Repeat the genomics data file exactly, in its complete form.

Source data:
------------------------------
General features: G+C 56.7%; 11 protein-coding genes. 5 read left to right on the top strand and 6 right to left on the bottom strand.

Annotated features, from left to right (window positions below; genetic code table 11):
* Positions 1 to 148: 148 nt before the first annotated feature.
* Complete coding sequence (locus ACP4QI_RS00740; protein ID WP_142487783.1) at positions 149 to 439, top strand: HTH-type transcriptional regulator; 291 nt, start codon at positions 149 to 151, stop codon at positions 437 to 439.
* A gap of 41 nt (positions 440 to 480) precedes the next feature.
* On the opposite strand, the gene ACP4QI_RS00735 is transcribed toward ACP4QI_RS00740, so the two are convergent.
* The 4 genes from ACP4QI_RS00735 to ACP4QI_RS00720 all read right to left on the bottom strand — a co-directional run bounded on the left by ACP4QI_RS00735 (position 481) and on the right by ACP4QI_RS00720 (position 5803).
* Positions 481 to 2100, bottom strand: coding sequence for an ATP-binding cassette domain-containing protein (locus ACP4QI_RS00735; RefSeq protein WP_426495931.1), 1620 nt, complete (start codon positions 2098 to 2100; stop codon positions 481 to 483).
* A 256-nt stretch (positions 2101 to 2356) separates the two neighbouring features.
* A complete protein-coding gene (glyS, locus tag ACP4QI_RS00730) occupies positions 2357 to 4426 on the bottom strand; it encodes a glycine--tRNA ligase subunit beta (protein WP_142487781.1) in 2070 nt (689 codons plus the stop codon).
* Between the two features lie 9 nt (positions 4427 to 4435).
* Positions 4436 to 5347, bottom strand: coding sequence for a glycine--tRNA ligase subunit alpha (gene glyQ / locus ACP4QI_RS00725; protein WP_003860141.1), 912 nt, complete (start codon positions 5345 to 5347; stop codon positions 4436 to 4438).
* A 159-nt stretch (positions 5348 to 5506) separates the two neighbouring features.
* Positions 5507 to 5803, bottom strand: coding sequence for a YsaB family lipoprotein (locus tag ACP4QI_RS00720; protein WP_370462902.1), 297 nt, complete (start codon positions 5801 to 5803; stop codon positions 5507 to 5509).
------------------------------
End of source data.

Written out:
General features: G+C 56.7%; 11 protein-coding genes. 5 read left to right on the top strand and 6 right to left on the bottom strand.

Annotated features, from left to right (window positions below; genetic code table 11):
* Positions 1 to 148: 148 nt before the first annotated feature.
* Complete coding sequence (locus ACP4QI_RS00740; protein ID WP_142487783.1) at positions 149 to 439, top strand: HTH-type transcriptional regulator; 291 nt, start codon at positions 149 to 151, stop codon at positions 437 to 439.
* A gap of 41 nt (positions 440 to 480) precedes the next feature.
* On the opposite strand, the gene ACP4QI_RS00735 is transcribed toward ACP4QI_RS00740, so the two are convergent.
* The 4 genes from ACP4QI_RS00735 to ACP4QI_RS00720 all read right to left on the bottom strand — a co-directional run bounded on the left by ACP4QI_RS00735 (position 481) and on the right by ACP4QI_RS00720 (position 5803).
* Positions 481 to 2100, bottom strand: coding sequence for an ATP-binding cassette domain-containing protein (locus ACP4QI_RS00735; RefSeq protein WP_426495931.1), 1620 nt, complete (start codon positions 2098 to 2100; stop codon positions 481 to 483).
* A 256-nt stretch (positions 2101 to 2356) separates the two neighbouring features.
* A complete protein-coding gene (glyS, locus tag ACP4QI_RS00730) occupies positions 2357 to 4426 on the bottom strand; it encodes a glycine--tRNA ligase subunit beta (protein WP_142487781.1) in 2070 nt (689 codons plus the stop codon).
* Between the two features lie 9 nt (positions 4427 to 4435).
* Positions 4436 to 5347, bottom strand: coding sequence for a glycine--tRNA ligase subunit alpha (gene glyQ / locus ACP4QI_RS00725; protein WP_003860141.1), 912 nt, complete (start codon positions 5345 to 5347; stop codon positions 4436 to 4438).
* A 159-nt stretch (positions 5348 to 5506) separates the two neighbouring features.
* Positions 5507 to 5803, bottom strand: coding sequence for a YsaB family lipoprotein (locus tag ACP4QI_RS00720; protein WP_370462902.1), 297 nt, complete (start codon positions 5801 to 5803; stop codon positions 5507 to 5509).